- The Washington Times - Tuesday, February 5, 2008

PHOENIX — Each time a New York Giants defensive lineman pounded Tom Brady into the turf Sunday night, hiring a coach to replace Joe Gibbs might have become easier for Washington Redskins owner Dan Snyder.

And each time the Giants’ linebackers stuffed Laurence Maroney for little or no gain, deciding whether to pursue a head coaching opportunity might have become easier for defensive coordinator Steve Spagnuolo.

In the aftermath of the Giants’ 17-14 shocker over the New England Patriots in Super Bowl XLII, Spagnuolo could have emerged as the front-runner for the Redskins’ opening if Snyder viewed the Giants’ run to the title as a four-game job interview. The same holds true if Spagnuolo sees the Redskins as the job for him despite obstacles perceived and real.

“He couldn’t interview any better than he did Sunday night,” a league source said yesterday.

The Giants held the Patriots to season lows in points, yards (274) and yards a play (4.0) and sacked Brady five times.

Spagnuolo flew with the Giants back to New Jersey yesterday and will attend a noon parade in New York today before talking with the Redskins tonight or tomorrow.

Snyder always deemed Spagnuolo worthy of an interview but was forced to look at other options because the Giants kept winning. Days after the Giants’ NFC title game win at Green Bay, Snyder put the search in a holding pattern so he could wait for Spagnuolo.

Spagnuolo has not interviewed for an NFL head coaching job before and has only one year of coordinator experience.

The Atlanta Falcons’ request to meet the week of the Giants’ wild card game at Tampa Bay was denied by the Giants. But two league sources said he did not have a strong interest the position. That was perceived to mean Spagnuolo felt he needed more seasoning. Not so, a league source said.

“Washington has always been the most alluring opening,” a league source said.

Jim Fassel, Ron Meeks and Steve Mariucci remain in the mix. Snyder said last weekend he hopes to have a coach in place for the end of this week.

Spagnuolo has three things to consider if an offer from the Redskins materializes:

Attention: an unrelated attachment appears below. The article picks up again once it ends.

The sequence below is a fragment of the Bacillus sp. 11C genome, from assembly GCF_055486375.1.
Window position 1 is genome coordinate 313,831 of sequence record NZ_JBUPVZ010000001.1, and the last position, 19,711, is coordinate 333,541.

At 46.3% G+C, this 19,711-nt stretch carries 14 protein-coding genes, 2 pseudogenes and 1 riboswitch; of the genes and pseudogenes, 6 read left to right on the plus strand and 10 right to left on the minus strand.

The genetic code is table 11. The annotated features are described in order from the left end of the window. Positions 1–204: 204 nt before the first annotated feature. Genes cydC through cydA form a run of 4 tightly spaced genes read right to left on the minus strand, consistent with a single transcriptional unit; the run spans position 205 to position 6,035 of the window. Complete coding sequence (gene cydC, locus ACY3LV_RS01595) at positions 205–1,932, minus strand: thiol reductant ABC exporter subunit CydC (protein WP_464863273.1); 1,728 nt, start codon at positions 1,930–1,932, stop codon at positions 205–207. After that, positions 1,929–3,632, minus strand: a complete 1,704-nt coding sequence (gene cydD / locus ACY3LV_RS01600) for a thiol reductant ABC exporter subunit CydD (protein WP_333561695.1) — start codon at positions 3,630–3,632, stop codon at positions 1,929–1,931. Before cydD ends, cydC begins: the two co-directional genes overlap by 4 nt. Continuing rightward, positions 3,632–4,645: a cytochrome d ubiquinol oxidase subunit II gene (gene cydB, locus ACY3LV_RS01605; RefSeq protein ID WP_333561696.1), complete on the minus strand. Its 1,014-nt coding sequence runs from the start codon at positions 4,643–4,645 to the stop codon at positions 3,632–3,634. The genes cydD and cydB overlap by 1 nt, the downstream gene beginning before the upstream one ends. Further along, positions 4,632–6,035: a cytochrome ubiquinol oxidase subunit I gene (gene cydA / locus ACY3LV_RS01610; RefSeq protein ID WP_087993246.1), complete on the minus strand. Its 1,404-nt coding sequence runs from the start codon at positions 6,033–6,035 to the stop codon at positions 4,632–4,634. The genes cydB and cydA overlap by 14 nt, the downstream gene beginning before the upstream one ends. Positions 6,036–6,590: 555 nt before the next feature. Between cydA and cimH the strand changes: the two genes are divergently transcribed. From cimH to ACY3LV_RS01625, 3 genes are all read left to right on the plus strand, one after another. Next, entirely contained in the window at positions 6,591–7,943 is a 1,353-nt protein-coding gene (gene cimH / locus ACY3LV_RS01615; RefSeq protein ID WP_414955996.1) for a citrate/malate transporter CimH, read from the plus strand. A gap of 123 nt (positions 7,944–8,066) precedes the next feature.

• The hot-cold nature of NFL assistants in general and defensive coordinators in particular. Spagnuolo should look no further than Gregg Williams. Two years ago, Williams was on the short lists for jobs in St. Louis and Minnesota, but he signed a record contract to remain with the Redskins. The next season, Washington was 31st in yards allowed. This year, the interview process fell apart, and he was fired. If the Giants, through injuries or ineffectiveness, fall apart next season defensively, Spagnuolo’s stock will drop.

• Staying with a stable organization, which has a talented core and just won the Super Bowl. Giants coach Tom Coughlin, 61, is expected to sign a multiyear extension. New York doesn’t have a tradition of giving its assistants big raises, but the Mara and Tisch families might have to make Spagnuolo an exception or risk losing him to a division rival. It’s not out of the question to include some contract language naming him as Coughlin’s eventual successor.

• He’s going to a team whose coordinators are already in place. Jim Zorn (offense) and Greg Blache (defense) have been hired, and the only opening is for a defensive line coach. This issue, the league source said, is a nonissue. In 2002, Jon Gruden left Oakland for Tampa Bay and inherited nearly the entire staff.

Last January, Spagnuolo arrived from Philadelphia, and all of the Giants’ defensive assistants were retained. Before teaching the players his system, he had to teach the staff.

“The players, certainly with the leadership, pulled us out of [an 0-2 start], but the assistant coaches, who were the same guys that were here a year ago, did a tremendous job staying loyal to the system and believing in it and kept pushing in on the players, who embraced it,” he said last week. “The two-way street worked out really well.”

Giants safeties coach David Merritt said last week Spagnuolo is qualified to be coach.

“Everybody says he’s a player’s coach and he’s a guy you want to play for,” Merritt said. “He’s all football. He has no agendas. You know as a player that he’s working to make you the best possible defense. He has a way with words that is very simple — the ‘KISS’ theory: Keep It Simple, Stupid.”

That mantra was quickly embraced by his players, and the reward for them was a championship. For Spagnuolo, it may his first head coaching job at any level. It will represent a full circle journey — he was a personnel intern in 1983 with the Redskins.

“I’m not really [resentful of the path], and here’s why: All of the experiences I’ve had and all of the people I’ve worked for have been very positive ones,” he said. “I can’t remember a situation where I said, ‘I wish I wasn’t working here.’ I was able to coach in college, coach in Europe, coach in the NFL.”

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